How to set Windows compatibility settings for App-V package, the easy way

17.10.2011

App-V

There is a Compatiblity -tab in the Windows Explorer when you take the properties from a executable or a shortcut, which can then be used to set certain pre-defined compatibility mode settings for a program:

Compatibility settings tab with Windows XP lie set

It might not be so intuitive, however, to set those same settings for virtual applications as you probably have discovered when trying to set compatibility for applications running in App-V “bubble”. In this post, I will demonstrate how to utilize OSD scripting to do what you would normally do through Windows Explorer UI.

As a sidenote, compatibility settings that you can set through Explorer is a subset of all possible settings or “application lies” that you can do using Windows application compatibility shims. Those individual shims can also be applied to virtual environment, but that discussion is outside the scope of this article. If you are intersted on reading more on those, I would recommend you familiarize yourself with a FAQ entry at Aaron’s site which gives pointers on using shims with App-V.

Where are the compatibility setting stored in?

Right, so when we go into settings some compatiblity settings – like pretending that we run the application on Windows XP SP3 – where do those settings gets stored in? As they are not stored in alternate stream for the file itself (which would be neat, though), they must go somewhere so that Windows will know to apply the settings on starting that executable..

The answer of course – like in so many occasions – is the Windows registry. There are actually two separate places for compatiblity mode settings, both in HKEY_LOCAL_MACHINE and HKEY_CURRENT_USER. Otherwise it would not be possible for users with normal accounts to set any compatibility settings if they would only be stored on the machine side. To be more specific, the settings are stored under the following key (for user):

HKEY_CURRENT_USER\Software\Microsoft\Windows NT\CurrentVersion\AppCompatFlags\Layers

And as we can see from the screenshot, what we basically have over there is a path to the executable (for which we are setting compatibility mode to) along with compatibility setting flags as value data:

Compatiblity settings in the registry

Each selection in the Explorer’s UI has one corresponding flag, and multiple flags can be combined to enable multiple compatibility settings. And regardless of if we set compatibility setting from the executable file itself or from application’s shortcut, it’s the path to the executable file that gets written into registry; this point will be important to remember later on when we define compatibility mode for App-V virtualized applications.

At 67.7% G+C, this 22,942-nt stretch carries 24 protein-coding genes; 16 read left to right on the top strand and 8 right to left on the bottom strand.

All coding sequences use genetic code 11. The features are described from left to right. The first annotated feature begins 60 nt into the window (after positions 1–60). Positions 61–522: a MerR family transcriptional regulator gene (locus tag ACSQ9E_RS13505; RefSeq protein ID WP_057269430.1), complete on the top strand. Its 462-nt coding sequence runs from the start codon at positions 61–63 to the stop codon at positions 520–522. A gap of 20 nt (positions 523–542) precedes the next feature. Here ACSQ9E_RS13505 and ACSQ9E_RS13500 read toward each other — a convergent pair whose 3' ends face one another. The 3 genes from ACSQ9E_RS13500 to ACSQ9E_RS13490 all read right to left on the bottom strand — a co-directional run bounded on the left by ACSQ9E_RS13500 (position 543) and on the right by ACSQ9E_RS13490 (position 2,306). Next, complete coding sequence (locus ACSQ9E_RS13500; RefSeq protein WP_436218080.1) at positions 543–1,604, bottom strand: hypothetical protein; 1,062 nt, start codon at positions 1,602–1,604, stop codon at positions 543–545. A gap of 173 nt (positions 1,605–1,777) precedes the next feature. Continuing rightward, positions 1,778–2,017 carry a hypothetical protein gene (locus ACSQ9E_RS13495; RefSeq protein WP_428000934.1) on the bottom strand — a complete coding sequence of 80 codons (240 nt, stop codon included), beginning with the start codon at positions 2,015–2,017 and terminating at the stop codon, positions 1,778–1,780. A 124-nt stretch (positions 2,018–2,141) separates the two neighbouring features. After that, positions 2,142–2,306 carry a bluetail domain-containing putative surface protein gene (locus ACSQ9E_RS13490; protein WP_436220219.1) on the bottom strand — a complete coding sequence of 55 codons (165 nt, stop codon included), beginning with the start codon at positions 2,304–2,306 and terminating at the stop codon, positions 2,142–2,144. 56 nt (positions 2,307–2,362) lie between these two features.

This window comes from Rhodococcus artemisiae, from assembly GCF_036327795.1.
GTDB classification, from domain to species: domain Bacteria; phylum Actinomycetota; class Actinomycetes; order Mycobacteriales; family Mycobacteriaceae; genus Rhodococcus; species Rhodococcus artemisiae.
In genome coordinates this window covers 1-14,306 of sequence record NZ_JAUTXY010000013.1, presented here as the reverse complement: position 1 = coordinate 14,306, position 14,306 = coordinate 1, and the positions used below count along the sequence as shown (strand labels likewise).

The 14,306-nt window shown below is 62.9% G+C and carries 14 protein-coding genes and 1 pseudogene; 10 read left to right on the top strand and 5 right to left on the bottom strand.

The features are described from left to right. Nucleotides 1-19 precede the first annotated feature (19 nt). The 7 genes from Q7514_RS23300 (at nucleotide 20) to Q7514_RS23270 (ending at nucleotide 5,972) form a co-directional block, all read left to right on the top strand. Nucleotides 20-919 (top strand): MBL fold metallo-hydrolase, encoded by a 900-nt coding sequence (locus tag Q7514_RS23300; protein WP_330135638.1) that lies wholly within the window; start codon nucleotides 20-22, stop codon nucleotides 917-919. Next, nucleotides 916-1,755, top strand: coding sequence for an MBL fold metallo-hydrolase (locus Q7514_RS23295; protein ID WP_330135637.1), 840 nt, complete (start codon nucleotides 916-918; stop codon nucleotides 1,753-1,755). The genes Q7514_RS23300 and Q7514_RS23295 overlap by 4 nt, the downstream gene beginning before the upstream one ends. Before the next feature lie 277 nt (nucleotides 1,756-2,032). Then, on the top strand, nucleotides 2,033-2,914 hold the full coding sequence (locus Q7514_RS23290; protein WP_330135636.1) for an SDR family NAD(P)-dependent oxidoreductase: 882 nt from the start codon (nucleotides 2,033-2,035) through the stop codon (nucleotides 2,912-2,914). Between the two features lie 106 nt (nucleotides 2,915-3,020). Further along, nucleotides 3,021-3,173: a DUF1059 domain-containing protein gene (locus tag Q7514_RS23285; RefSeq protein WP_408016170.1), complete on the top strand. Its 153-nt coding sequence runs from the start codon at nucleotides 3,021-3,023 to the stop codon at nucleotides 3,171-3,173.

Let’s see our earlier example of Exact Audio Copy and it’s compatibility settings (note that this particular application does not need any compat settings, only demostrating the idea here!); we had the XP SP3 enabled but we want to specify that Windows themes should be disabled for the duration of its runtime as well:

Multiple compatibility mode settings enabled

This will result of multiple flags in the registry (each separated with space):

Multiple compat mode settings for application in the registry

Okay, now we know how to set the compatibility mode settings from the registry for an executable. We still need to have a quick reference for all the flags for references (as they don’t seem to be documented anywhere at the Microsoft’s site):

  • Windows 95 = WIN95
  • Windows 98/ME = WIN98
  • Windows NT SP5 =NT4SP5
  • Windows 2000 = WIN2000
  • Windows XP SP2 = WINXPSP2
  • Windows XP SP3 = WINXPSP3
  • Windows Server 2003 SP1 = WINSRV03SP1
  • Windows Server 2008 SP1 = WINSRV08SP1
  • Windows Vista = VISTARTM
  • Windows Vista SP1 = VISTASP1
  • Windows Vista SP2 = VISTASP2
  • Windows 7 = WIN7RTM
  • Run in 256 colors = 256COLOR
  • Run in 640 x 480 screen resolution = 640X480
  • Disable visual themes = DISABLETHEMES
  • Disable desktop composition = DISABLEDWM
  • Disable display scaling on high DPI settings = HIGHDPIAWARE
  • Run this program as an administrator =RUNASADMIN

Setting compatibility to App-V virtual applications

Like noted in the beginning, setting compatibility mode for applications that you run from virtual environment is not as straightforward as popping up that file properties -dialog in the Sequencer during monitoring mode and ticking required boxes. No, only thing this will do is to write those settings, like discussed already, into the registry of the Sequencer and subsequently getting cached in the virtual registry. The problem is, Windows will not be able to peek inside the virtual registry when you execute your virtual applications on the client and so any settings you might have carried along from the Sequencer won’t be effective.

Another obvious idea, setting compatibility mode through application shortcut created by the App-V Client is equally bad idea: all the shortcuts for App-V virtualized applications point to sfttray.exe binary. This is the launcher application that the Client uses for starting virtual application and so if you change any one shortcut created by App-V, you will change them all because the compatiblity mode will be applied against sfttray.exe and not your target binary (remember, Windows only sees that sfttray.exe as being the program called when you edit the shortcut)!

Well, if you can’t do it in the virtual registry, and you shouldn’t do it through shortcuts on the client, what can you do then?